Retreating Dollar Could Spur Interest in EM Bonds Again

The U.S. Dollar Index is down just under 5% within the past year, which should clear the path for interest in emerging markets (EM) assets like bonds again.

Typically, strength in EM is tied to the performance of the currency of that particular country versus the dollar. With rate hikes the past few years, a strengthening dollar has been pushing these currencies lower, souring investor taste for EM assets.

The recent rate pause by the Federal Reserve could indicate the central bank is near the end of tightening monetary policy and that inflation is cooling. A retreating greenback, in effect, should bode well for EM currencies heading into 2024.

“Emerging market currencies will take well into next year to start making noticeable gains against a retreating U.S. dollar, despite a growing view the interest rate cycle has peaked, a Reuters poll of FX strategists showed,” Reuters reported.

As previously mentioned, the recent rate pause could be the sign that bullish EM investors need. A flight from safe haven assets into riskier assets could push emerging market assets higher as investor sentiment tilts toward risk-on.

“After getting battered for most of 2023, emerging market (EM) currencies have made modest gains against the dollar after the Federal Reserve held interest rates steady last week and data suggested the U.S. economy might finally be slowing,” Reuters added.

Still an EM Contrarian Play

Despite the rate pause, there’s still no telling what the central bank will do. A rapid pivot back to rate hikes could once again push EM assets down. In essence, investing capital to emerging markets is still a contrarian play.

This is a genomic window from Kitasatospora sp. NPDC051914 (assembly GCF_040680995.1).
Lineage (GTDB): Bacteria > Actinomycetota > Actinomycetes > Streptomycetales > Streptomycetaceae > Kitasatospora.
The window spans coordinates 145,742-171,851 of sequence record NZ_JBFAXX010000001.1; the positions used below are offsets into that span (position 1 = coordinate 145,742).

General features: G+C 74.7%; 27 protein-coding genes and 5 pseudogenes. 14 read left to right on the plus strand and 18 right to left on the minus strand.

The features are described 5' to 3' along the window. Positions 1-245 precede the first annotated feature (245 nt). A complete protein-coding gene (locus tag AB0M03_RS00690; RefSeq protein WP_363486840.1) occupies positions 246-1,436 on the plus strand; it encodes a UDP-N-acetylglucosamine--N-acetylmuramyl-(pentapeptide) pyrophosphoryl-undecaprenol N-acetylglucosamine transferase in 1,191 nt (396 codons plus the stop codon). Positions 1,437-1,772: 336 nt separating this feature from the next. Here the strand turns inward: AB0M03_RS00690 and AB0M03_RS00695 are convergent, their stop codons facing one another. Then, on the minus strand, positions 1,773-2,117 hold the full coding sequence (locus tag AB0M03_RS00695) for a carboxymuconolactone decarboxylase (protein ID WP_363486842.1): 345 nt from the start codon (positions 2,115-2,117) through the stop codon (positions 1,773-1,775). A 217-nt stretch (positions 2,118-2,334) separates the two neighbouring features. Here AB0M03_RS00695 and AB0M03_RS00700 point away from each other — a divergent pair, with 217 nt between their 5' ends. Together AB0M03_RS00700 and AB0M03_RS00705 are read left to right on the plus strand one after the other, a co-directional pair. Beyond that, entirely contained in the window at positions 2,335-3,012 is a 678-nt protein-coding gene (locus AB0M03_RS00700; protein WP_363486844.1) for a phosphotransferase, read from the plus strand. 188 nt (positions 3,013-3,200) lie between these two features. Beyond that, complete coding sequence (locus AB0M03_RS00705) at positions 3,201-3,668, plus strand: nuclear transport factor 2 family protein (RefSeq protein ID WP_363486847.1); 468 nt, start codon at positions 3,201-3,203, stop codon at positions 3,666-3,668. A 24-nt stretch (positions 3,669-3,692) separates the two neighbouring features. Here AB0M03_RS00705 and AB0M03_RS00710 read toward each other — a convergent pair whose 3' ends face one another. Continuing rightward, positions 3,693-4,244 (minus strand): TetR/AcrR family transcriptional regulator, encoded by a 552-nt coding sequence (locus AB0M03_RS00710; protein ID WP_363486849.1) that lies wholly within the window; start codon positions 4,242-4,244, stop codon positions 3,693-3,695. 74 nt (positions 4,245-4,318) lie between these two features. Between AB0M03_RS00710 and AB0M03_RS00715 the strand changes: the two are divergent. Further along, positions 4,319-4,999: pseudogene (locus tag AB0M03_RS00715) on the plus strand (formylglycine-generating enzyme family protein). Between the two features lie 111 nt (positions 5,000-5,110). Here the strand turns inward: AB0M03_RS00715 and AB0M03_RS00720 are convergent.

Still, there’s no denying the yield benefits that EM assets like bonds can offer. That said, for investors who are willing to accept the risk, consider the Vanguard Emerging Markets Government Bond Index Fund ETF Shares (VWOB).

Rising bond yields in the current bond market have made them an attractive fixed income option across the board. VWOB is no exception, with its 30-day SEC yield of 7.67% as of November 6.

VWOB seeks to track the performance of a benchmark index (the Bloomberg USD Emerging Markets Government RIC Capped Index), which measures the investment return of U.S.-dollar-denominated bonds issued by governments and government-related issuers in emerging market countries. The ETF offers an ideal solution for fixed income investors who want to diversify their bond portfolio with EM bonds

For more news, information, and analysis, visit the Fixed Income Channel.